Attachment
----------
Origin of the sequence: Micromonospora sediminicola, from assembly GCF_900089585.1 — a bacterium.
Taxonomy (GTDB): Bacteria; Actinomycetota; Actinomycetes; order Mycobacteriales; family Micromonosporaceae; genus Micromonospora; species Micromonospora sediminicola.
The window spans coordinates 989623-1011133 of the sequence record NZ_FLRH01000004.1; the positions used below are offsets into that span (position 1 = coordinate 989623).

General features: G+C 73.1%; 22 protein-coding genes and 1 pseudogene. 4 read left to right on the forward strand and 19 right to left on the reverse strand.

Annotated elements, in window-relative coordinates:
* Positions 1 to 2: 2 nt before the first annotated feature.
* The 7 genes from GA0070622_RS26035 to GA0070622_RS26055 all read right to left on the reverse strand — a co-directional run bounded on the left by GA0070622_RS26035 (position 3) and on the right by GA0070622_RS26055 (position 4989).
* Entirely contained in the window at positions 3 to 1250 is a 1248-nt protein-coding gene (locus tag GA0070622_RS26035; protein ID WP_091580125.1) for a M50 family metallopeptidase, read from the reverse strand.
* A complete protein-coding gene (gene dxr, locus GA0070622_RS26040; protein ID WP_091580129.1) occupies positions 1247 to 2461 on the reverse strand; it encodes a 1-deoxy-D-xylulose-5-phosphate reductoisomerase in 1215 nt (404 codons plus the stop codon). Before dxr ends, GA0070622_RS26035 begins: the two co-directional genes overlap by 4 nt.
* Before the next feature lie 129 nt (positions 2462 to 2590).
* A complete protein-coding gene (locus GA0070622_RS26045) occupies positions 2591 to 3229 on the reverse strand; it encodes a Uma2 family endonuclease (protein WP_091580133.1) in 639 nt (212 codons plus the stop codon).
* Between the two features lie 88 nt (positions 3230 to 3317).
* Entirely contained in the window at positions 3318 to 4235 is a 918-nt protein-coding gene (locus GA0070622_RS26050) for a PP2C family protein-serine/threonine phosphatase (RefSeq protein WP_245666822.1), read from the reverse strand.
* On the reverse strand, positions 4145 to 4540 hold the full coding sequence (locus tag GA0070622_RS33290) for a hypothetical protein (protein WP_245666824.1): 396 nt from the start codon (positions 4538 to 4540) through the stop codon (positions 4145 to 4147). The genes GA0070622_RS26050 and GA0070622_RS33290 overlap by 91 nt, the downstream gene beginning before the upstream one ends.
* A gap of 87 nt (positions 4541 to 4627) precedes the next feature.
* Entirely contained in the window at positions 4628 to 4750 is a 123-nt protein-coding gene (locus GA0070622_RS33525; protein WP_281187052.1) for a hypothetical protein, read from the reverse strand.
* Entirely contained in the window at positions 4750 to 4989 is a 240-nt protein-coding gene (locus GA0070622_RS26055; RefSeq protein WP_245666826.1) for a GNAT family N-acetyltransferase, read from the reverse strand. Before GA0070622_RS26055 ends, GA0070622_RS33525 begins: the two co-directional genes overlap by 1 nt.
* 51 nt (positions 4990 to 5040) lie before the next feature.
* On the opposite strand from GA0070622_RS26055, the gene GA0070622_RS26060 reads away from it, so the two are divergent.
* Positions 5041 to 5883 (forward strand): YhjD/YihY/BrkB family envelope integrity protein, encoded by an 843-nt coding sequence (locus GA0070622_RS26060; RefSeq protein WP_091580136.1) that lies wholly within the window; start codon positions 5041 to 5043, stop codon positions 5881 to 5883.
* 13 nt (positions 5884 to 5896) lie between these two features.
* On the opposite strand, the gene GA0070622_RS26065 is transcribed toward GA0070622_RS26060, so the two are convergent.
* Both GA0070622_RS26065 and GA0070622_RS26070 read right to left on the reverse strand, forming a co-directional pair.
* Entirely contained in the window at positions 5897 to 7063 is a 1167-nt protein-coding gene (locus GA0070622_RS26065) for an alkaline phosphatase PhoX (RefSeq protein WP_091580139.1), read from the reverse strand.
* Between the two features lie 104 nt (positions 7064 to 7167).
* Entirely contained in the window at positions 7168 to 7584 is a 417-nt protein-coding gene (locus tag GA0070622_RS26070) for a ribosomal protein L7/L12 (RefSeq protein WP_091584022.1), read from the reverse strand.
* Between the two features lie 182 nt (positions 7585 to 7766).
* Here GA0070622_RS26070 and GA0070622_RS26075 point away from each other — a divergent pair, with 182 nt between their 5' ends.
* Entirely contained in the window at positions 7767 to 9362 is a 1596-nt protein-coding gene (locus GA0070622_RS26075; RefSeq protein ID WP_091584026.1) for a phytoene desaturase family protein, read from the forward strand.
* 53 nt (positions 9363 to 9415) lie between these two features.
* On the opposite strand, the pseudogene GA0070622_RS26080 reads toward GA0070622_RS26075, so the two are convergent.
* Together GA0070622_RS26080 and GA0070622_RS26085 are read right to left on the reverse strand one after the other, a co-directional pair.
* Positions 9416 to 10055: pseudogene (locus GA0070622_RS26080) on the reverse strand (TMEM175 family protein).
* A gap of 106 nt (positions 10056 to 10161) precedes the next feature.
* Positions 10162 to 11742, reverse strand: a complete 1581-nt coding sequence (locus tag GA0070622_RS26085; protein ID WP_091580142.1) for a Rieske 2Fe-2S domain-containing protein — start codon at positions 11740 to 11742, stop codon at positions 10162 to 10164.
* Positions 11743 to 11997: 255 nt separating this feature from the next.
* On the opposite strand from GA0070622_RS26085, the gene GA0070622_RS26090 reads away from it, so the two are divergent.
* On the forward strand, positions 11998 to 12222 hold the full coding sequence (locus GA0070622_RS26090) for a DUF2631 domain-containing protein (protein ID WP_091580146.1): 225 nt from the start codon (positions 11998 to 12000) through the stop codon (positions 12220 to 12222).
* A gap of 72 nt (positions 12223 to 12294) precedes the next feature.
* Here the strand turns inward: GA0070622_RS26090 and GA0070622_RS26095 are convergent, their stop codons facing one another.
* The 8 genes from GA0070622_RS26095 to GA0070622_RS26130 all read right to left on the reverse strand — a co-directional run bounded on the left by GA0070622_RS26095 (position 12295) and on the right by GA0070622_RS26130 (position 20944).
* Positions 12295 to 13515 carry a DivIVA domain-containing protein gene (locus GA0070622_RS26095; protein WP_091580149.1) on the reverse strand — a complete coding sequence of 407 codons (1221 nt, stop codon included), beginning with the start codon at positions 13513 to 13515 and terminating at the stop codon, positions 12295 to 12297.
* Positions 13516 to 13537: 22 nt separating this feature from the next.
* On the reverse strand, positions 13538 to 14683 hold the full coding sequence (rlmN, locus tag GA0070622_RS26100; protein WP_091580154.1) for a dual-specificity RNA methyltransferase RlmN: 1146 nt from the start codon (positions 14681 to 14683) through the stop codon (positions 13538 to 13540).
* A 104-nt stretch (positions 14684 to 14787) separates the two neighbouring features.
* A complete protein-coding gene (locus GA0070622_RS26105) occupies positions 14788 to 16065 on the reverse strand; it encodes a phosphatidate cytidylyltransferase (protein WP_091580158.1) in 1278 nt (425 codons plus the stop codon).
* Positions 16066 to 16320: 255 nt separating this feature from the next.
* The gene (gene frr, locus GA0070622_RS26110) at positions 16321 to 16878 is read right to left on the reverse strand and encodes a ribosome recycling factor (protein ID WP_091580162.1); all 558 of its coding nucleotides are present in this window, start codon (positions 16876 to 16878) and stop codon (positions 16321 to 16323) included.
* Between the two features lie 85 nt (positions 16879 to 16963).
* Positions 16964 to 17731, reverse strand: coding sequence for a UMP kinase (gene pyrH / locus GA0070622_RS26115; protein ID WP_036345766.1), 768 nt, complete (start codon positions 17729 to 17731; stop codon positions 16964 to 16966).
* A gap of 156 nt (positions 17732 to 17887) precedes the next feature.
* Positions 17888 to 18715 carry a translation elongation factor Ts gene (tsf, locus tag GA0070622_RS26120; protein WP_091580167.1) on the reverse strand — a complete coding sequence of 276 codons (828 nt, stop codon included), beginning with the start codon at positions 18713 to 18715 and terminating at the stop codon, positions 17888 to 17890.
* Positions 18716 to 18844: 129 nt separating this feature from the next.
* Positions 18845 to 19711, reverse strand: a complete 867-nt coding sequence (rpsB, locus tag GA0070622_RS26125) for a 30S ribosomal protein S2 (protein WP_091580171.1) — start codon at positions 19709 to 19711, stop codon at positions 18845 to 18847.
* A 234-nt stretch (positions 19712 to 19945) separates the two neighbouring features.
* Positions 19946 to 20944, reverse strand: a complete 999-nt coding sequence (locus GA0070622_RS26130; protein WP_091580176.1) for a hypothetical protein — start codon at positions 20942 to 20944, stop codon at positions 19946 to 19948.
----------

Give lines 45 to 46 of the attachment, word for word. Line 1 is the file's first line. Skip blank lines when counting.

* A 104-nt stretch (positions 14684 to 14787) separates the two neighbouring features.
* A complete protein-coding gene (locus GA0070622_RS26105) occupies positions 14788 to 16065 on the reverse strand; it encodes a phosphatidate cytidylyltransferase (protein WP_091580158.1) in 1278 nt (425 codons plus the stop codon).